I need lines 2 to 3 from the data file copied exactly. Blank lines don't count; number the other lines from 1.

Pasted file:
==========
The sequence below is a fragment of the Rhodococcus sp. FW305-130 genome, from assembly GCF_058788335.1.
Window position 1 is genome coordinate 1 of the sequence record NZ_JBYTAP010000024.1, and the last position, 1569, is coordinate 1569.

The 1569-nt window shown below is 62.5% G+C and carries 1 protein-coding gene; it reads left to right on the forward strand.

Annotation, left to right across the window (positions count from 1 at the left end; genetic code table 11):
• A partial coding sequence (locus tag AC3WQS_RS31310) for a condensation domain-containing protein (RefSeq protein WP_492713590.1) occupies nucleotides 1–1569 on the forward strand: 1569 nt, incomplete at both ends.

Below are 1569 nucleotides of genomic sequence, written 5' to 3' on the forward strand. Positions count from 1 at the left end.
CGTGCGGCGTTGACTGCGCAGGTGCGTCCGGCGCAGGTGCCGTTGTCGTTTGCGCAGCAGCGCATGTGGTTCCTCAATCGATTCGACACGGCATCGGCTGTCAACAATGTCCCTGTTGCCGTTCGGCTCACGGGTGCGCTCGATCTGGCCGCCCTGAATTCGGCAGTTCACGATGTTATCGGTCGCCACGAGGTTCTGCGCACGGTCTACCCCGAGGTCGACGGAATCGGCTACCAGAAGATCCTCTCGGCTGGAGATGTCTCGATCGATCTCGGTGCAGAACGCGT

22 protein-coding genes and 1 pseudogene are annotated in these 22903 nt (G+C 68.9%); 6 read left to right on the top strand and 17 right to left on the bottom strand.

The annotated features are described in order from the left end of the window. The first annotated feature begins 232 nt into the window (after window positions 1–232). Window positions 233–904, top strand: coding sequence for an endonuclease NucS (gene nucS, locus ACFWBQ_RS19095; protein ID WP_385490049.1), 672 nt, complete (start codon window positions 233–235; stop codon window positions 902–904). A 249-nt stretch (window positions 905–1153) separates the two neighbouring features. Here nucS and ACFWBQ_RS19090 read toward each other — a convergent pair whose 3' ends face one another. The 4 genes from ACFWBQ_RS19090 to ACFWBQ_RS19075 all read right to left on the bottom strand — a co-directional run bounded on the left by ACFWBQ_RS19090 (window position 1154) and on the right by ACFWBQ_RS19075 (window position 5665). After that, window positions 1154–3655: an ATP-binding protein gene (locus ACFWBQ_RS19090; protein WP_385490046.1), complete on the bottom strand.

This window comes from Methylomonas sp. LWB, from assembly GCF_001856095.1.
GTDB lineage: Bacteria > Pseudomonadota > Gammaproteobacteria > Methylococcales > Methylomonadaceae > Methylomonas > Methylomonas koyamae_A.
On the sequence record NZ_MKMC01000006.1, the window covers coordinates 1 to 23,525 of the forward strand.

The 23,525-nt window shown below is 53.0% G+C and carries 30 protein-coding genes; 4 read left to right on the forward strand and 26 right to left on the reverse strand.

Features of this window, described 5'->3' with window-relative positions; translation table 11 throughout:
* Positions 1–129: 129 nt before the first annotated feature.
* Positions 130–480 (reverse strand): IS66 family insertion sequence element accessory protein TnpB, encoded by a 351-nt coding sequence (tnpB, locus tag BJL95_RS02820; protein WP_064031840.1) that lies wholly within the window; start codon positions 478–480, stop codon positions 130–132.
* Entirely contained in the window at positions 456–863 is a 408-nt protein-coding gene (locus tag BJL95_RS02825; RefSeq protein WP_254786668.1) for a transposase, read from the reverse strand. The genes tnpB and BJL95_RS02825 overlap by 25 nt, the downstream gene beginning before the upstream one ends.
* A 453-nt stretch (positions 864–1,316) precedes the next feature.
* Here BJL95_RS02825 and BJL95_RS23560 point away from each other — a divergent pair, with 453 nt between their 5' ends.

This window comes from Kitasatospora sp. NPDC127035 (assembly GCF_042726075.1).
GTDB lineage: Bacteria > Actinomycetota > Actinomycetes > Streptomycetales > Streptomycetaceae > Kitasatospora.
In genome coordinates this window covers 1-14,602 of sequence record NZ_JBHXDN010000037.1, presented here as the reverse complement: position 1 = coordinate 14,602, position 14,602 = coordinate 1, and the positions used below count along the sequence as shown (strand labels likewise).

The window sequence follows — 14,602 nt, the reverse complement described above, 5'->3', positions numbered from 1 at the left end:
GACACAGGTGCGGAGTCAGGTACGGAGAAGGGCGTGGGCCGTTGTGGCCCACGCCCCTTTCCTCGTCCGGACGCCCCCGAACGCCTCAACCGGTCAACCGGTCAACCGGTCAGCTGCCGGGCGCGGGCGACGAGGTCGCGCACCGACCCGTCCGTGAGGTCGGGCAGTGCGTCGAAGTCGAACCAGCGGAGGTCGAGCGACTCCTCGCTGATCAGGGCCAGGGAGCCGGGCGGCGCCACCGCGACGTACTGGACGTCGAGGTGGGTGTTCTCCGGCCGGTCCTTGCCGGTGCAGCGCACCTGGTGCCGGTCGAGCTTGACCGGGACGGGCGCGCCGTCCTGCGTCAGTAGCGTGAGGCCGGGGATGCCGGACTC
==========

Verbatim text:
Window position 1 is genome coordinate 1 of the sequence record NZ_JBYTAP010000024.1, and the last position, 1569, is coordinate 1569.

The 1569-nt window shown below is 62.5% G+C and carries 1 protein-coding gene; it reads left to right on the forward strand.